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Short Story Terms and Literary Devices

Plot Diagram
A plot graph shows the development of a story

Short Story Terms


Setting the place, time, and duration of a story
Atmosphere the mood (eg. warm, tense, depressing, hilarious) which is established by action, dialogue, setting, and character

Character either a specific character in the story, or personality traits (not looks) of individual characters

Characters
Protagonist the main character
Antagonist the character who works against the protagonist Foil a character who contrasts with another, and in so doing, emphasizes the character traits of the other

Point of view

A story is told from the viewpoint of the narrator. The narrator can be:

first person First person pronouns (I, me, we, us) are used.
third person limited The narrator is outside the story, but the story unfolds mainly through the limited perspective of one character. third person omniscient The narrator is outside the story, and the story unfolds through the perspectives of several different characters.

Conflict

a struggle between two forces

Four types of conflict are:


1. human vs. human a struggle between two characters
2. human vs. self an internal struggle within a character 3. human vs. nature a character struggles against forces of nature (harsh geography, weather, animals) 4. human vs. society a character struggles against social forces (racism, the economy, declaration of war)

Types of Endings:
1. wrap-up ending the conflict is clearly resolved; a satisfying ending 2. anti-climax ending there is some conflict resolution, but it is not complete; the reader is left with questions 3. open ending there is no resolution of conflict 4. ironic twist ending the unexpected happens

Other Literary Techniques:


Alliteration the close repetition of consonant sounds eg. The car crashed quite close to the curb, killing the kidnappers. Allusion- a passing or casual reference; an incidental mention of something, either directly or by implication. eg. an allusion to Shakespeare.

Audience-The person or group to whom an author directs his/her piece of writing eg. The audience for the film Tangled is children.

Contrast-One element, object or idea is presented in opposition to another to create emphasis or clarity. eg. An author can contrast the difference between childhood and adolescence.

Diction-A word or a combination of words used to support a specific tone. eg. The diction meddling busybody would indicate a critical tone about a person. Euphemism- A gentler, more politically correct way of saying something that could be offensive or upsetting. eg. The man passed away at the advanced age of 91.

Hyperbole an extreme exaggeration, often used to convey an extreme emotion eg. We had to walk a thousand kilometres because we missed the bus. Irony occurs where there is a difference between what is expected and what actually happens. eg. Ahmed is called down to the office and he thinks hes in trouble. The Vice Principal congratulates him on his excellent Math mark.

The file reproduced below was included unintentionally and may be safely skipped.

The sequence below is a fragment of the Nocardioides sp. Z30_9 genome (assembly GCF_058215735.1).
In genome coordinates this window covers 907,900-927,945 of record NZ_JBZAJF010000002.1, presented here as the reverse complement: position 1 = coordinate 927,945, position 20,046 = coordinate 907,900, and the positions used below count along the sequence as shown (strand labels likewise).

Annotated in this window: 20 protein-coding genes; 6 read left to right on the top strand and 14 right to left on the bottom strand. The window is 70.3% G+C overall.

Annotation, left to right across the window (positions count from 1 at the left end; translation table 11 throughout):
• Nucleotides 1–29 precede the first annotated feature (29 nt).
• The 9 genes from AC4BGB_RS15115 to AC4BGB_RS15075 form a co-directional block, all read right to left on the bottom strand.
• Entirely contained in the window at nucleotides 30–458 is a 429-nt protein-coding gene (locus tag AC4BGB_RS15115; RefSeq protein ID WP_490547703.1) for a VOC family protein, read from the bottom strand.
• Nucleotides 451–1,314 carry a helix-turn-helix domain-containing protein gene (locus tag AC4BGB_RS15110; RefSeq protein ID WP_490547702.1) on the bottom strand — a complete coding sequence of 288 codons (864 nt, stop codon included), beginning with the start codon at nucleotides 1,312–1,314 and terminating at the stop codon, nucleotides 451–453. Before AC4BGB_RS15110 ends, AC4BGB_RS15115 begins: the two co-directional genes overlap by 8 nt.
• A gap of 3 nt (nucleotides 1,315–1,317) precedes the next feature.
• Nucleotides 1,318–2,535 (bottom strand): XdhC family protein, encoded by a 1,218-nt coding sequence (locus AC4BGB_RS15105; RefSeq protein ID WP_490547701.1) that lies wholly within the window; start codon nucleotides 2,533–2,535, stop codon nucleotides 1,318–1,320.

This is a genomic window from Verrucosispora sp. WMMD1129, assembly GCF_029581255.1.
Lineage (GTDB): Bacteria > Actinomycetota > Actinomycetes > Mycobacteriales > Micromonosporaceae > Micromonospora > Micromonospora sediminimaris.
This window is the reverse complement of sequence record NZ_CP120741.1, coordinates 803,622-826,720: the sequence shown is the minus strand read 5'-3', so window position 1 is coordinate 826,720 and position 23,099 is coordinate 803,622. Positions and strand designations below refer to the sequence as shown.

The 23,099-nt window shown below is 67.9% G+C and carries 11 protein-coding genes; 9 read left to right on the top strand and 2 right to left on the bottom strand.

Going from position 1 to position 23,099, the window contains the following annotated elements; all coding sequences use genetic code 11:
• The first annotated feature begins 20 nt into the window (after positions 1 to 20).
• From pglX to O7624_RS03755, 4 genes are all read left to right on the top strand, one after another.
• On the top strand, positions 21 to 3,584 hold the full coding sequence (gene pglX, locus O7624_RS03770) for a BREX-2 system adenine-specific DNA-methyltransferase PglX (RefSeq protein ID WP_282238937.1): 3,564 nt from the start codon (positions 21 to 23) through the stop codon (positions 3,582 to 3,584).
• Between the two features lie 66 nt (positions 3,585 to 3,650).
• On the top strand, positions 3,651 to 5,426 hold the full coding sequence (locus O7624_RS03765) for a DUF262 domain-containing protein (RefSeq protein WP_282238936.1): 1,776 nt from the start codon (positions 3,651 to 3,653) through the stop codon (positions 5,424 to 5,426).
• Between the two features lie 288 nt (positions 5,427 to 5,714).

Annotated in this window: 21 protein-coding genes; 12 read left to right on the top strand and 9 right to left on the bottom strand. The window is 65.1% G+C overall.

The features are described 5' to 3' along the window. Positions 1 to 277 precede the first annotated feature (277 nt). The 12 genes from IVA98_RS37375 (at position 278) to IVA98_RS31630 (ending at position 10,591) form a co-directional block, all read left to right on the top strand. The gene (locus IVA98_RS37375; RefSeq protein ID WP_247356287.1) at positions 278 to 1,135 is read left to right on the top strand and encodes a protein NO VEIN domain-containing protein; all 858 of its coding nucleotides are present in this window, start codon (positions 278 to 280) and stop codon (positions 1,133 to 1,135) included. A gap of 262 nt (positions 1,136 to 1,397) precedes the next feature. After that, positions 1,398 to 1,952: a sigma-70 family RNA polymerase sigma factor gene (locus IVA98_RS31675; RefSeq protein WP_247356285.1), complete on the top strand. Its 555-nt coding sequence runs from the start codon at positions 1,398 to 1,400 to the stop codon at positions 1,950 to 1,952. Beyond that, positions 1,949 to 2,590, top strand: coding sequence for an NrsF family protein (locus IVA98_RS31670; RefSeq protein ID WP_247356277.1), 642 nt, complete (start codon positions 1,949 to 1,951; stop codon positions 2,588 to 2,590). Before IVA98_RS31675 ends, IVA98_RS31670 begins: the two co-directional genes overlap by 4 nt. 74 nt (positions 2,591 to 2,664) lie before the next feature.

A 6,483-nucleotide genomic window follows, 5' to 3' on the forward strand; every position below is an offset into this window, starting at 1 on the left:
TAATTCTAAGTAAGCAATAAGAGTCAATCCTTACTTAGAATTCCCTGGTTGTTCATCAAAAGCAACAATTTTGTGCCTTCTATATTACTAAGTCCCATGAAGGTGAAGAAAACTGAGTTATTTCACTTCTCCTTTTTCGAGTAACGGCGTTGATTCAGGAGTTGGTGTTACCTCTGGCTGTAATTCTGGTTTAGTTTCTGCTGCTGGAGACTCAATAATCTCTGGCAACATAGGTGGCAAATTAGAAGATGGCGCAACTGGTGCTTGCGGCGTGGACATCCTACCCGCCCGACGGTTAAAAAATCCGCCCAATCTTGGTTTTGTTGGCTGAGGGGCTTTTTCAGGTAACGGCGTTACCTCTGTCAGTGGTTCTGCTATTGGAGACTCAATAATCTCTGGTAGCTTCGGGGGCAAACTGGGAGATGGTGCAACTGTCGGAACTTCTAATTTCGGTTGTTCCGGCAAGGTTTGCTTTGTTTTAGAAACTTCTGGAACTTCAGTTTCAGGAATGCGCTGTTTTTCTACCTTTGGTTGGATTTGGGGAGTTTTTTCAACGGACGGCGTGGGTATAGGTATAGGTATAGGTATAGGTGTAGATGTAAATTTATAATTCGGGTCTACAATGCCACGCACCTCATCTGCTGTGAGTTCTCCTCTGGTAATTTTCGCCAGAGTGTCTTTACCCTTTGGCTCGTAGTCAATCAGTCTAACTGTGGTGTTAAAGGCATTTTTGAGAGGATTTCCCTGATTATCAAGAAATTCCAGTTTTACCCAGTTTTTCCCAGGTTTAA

Imagery
The author writes in such a way that the readers senses are impacted. Imagery can impact any of the senses: sight, hearing, touch, taste, smell. eg. A putrid stench from the rotting food overwhelmed her.

Motif A recurring symbol, saying, event, word, phrase that has significance beyond the obvious and unifies a work.
eg. The motif of the conch is used throughout Lord of the Flies.

Onomatopoeia the word, often not a real word, conveys a sound eg. The water glglglgled down the drain. Oxymoron-When two words with opposite meanings are put side by side to create an effect. eg. jumbo shrimp

Parallel Structure
The use of the same grammatical form for words, phrases or clauses, that can emphasize contrast, create balance and rhythm and/or create a memorable beginning or ending.

Personification human qualities are given to something that is not human (animals, objects, plants, nature) eg. The ship sank and was swallowed by the sea.

Pun a play on the double meaning of a word eg. Being but heavy, I will bear the light. (Romeo) The meaning of light can be taken as the opposite of heavy, but it also refers to the brightness of the torch he carries.

Suspense a feeling of tension, anxiety or excitement resulting from uncertainty; used by the author to keep the reader interested

Symbolism an object represents more than the sum of its parts, and stands for something greater than itself

Satire - A literary work which attacks human follies or vices and holds them up for ridicule. Simile is the comparison of two unlike things using like or as. eg. He eats like a pig.

Stream of consciousness:
the unbroken flow of thought and awareness of the waking mind a special mode of narration that undertakes to capture the full spectrum and the continuous flow of a character's mental process 'interior monologue' an alternate term

Theme The central idea or universal truth that the story examines

Theme statement: a single sentence that attempts to explain the story's truth (what the story worries about).

Tone: the attitude of an author towards his or her piece. Serious or comic, satirical or tragic Tragedy: bad things may happen to a person or a community, but the ending reveals that the characters may have learned something important about their lives.